NC Child, a nonprofit organization that focuses on issues that affect young children, has released its 2020 County Data Cards — snapshots of how children and families are faring in each North Carolina county.
Statewide, indicators of health, wealth, hunger, and education held steady overall from previous reported years — yet disparities persisted by geography and race, and nearly every indicator is expected to worsen as families weather the coronavirus pandemic.
“Before the pandemic struck, nearly half of children in North Carolina lived in a family that was struggling with poverty,” Michelle Hughes, NC Child executive director, said in a news release. “Widespread job losses have meant that many more families are now sliding into dangerous territory. That’s concerning because of the cascade of other traumatic events for kids that can come along with poverty, from losing your home, to a parent struggling with depression.”
Whitney Tucker, lead author of the cards and NC Child’s acting policy director, said the cards’ indicators should be tracked going forward and should ground decisions on funding and policy. She said she hopes the cards will be used on local levels to push policies that address groups of people whom the cards show to be disparately worse off: people of color and people in rural areas.
“Think about whether state and local decision-makers are doing what’s needed to protect the families of young children,” Tucker said. “If we’re talking about poverty, are there approaches that could be better targeted to black and Latinx communities? Will rural counties receive what they need to recover at the same rate as urban counties? Rather than talking generally about whether or not there are approaches that are meant to decrease poverty overall, because a lot of the time, we just don’t see that trickle down to the groups that are most negatively impacted.”
Tucker encouraged users to disaggregate the data by county and by race.
Take third-grade reading scores, which the cards use as an indicator for access to early education. Tucker, speaking on a webinar Wednesday, highlighted a small uptick in the overall proficiency rate from the previous year. In 2018-19, 57% of third-graders scored as proficient readers on end-of-grade tests — up one percentage point from the previous school year.
But a look into the counties with the highest and lowest proficiency rates (shown on the slide below) showed very different realities: from 82% in Camden County to 37% in Northampton County.
“There are areas of the state where kids are getting a vastly different level of education and access that is affecting these third-grade reading scores,” Tucker said. “We know that every child, when given the right conditions and opportunity, can thrive. … We need to look into that more to figure out what’s working and if it’s replicable.”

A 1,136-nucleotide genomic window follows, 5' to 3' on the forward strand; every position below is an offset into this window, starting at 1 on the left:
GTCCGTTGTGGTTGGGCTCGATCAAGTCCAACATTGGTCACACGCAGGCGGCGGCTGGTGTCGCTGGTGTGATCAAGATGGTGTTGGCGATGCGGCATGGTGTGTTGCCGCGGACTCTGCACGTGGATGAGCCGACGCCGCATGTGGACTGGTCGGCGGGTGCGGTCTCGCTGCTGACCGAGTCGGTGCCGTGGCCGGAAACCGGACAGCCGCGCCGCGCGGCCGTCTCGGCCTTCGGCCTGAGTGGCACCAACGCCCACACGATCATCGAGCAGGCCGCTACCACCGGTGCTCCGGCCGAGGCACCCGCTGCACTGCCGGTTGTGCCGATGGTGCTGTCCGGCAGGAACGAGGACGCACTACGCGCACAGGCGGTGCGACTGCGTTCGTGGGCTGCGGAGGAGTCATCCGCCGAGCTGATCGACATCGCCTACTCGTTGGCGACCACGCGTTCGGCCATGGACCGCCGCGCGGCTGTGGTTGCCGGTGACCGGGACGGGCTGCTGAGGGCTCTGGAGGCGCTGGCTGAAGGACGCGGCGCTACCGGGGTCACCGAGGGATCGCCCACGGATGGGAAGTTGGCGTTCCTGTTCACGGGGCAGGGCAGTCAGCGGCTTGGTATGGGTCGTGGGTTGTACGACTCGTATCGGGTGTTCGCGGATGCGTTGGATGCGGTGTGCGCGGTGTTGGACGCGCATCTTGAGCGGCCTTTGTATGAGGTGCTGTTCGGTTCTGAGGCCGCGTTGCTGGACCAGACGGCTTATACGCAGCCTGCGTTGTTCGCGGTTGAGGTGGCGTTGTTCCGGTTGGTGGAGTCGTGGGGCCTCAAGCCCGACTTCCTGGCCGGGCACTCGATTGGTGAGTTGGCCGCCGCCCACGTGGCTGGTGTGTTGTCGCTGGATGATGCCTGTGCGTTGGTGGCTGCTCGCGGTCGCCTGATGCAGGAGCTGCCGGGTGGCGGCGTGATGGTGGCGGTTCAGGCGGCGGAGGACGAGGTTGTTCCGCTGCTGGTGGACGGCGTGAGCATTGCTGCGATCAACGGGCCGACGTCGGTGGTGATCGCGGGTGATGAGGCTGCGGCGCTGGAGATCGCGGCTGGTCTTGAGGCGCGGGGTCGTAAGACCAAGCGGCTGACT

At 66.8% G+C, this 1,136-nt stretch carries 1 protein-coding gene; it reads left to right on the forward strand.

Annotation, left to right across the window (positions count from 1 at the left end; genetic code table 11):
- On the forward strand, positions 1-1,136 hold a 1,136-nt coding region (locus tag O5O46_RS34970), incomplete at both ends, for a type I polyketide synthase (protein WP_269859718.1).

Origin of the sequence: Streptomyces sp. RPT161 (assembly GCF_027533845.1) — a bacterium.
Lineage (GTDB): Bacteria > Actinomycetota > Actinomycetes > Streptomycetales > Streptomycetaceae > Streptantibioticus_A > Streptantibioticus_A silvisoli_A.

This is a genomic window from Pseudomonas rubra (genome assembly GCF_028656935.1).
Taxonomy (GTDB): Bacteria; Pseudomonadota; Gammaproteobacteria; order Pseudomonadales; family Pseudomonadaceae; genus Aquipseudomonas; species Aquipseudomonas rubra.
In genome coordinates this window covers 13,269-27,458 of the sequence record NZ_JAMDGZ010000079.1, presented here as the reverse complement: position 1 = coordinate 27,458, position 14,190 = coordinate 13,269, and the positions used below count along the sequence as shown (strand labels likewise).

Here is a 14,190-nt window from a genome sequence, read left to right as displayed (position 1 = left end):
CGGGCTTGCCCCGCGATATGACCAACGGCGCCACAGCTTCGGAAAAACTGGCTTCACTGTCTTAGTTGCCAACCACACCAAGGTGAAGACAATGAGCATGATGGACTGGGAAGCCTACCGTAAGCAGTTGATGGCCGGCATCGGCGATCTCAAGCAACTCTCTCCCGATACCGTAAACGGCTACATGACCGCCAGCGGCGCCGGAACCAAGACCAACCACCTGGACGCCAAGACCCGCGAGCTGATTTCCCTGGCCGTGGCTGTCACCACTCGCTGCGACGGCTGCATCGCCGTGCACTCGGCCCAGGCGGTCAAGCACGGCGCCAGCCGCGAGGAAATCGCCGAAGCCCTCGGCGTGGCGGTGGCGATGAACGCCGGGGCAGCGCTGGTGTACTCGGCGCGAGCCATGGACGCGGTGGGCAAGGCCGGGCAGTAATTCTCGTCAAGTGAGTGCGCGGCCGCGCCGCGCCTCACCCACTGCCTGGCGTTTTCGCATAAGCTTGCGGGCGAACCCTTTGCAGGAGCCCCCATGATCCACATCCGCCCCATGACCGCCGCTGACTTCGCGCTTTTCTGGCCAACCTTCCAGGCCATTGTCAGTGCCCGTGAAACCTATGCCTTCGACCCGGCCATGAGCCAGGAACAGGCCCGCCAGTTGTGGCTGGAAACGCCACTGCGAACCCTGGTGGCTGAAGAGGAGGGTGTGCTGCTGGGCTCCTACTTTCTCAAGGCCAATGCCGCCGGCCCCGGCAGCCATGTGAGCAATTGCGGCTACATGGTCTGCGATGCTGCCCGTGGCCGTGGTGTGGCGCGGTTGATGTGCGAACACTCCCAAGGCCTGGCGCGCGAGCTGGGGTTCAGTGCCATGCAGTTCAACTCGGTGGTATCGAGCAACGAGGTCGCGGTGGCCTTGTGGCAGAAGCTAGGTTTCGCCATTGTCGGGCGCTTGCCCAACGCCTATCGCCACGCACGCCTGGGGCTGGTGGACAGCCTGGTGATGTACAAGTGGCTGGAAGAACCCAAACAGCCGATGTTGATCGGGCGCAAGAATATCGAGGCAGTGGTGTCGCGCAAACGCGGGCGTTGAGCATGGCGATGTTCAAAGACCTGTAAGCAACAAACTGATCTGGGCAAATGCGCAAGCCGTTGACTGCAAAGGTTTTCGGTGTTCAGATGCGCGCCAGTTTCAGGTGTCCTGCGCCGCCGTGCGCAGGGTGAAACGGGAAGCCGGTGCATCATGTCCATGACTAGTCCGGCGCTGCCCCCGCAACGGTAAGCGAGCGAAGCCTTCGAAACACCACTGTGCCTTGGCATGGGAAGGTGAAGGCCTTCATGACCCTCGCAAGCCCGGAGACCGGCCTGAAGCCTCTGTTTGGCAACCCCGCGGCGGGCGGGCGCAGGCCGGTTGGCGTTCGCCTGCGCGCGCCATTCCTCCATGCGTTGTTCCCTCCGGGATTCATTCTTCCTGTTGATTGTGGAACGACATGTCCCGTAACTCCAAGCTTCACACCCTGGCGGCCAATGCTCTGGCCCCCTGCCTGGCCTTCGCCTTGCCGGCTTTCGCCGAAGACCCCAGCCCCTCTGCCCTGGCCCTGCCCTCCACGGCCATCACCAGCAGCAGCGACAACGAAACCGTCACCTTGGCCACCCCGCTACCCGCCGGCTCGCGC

With half of child care centers closed due to COVID-19, Tucker said relief is needed to ensure equitable access to early education.
“We know that the reduced access to child care that’s going on currently is really likely to impact future third-grade reading scores,” she said.
Tucker lifted up infant mortality rates as another example of inequitable outcomes. The state’s overall ratio of deaths per 1,000 births fell to an all-time low in 2018 at 6.8. Yet the disparity between white and black infant deaths remains: the white rate is 5.5, while the black rate is 12.2.
“There is something different that is happening in the way that we are treating black mothers and black infants that is leading to higher death rates across the state,” Tucker said.
Reducing this racial disparity is a statewide goal in the NC Early Childhood Action Plan and has been discussed by state policy leaders over the past year.
Tucker also broke down this data by county, listing the highest and lowest rates (shown on the slide below), which range from 22.2 in Pamlico County to 2.5 in Davie County to 0 in 14 counties. Some of this variation has to do with counties’ population sizes, Tucker said. Most of the time, she said, racial disparities were driving high rates at the local level.
“A lot of times the overall infant death rate was pretty high mostly because there was a really significant racial disparity,” she said.
Issues like poverty, hunger, and health coverage showed similar patterns: wide variation depending on where children grow up and their race. And in each of these areas, Tucker said, the pandemic adds a distressing layer.
Pre-pandemic, nearly half of children were living in poverty, and both black and Latinx children were more likely to be living in poor or low-income households. Find the highest and lowest poverty rates in the slide below — which range from 77% in Tyrrell County to 28% in Orange County.
Five percent of children across the state did not have health coverage in 2018, which Tucker said is linked to the disparate birth outcomes, such as infant mortality. That figure was as high as 19% in Graham County and 17% in Swain County.
Twenty percent of children were food-insecure in 2017, with the highest rates of hunger in eastern North Carolina counties.
Tucker also presented policy solutions to address some of these needs, including the expansion of Medicaid, food assistance programs like SNAP, WIC, and TANF, and investments in early education.
Tucker said investment is needed throughout families’ and child care centers’ recovery from the fallout of the pandemic.
“We want to make sure that even after the emergency period has ended, and families aren’t at this immediate risk of COVID exposure, that while there is still this economic uncertainty and a lot of people are still unemployed and unable to afford food, that they’re able to keep access to these programs to get them food and also cash assistance that they need to keep a lifeline…. to keep kids in stable environments,” she said.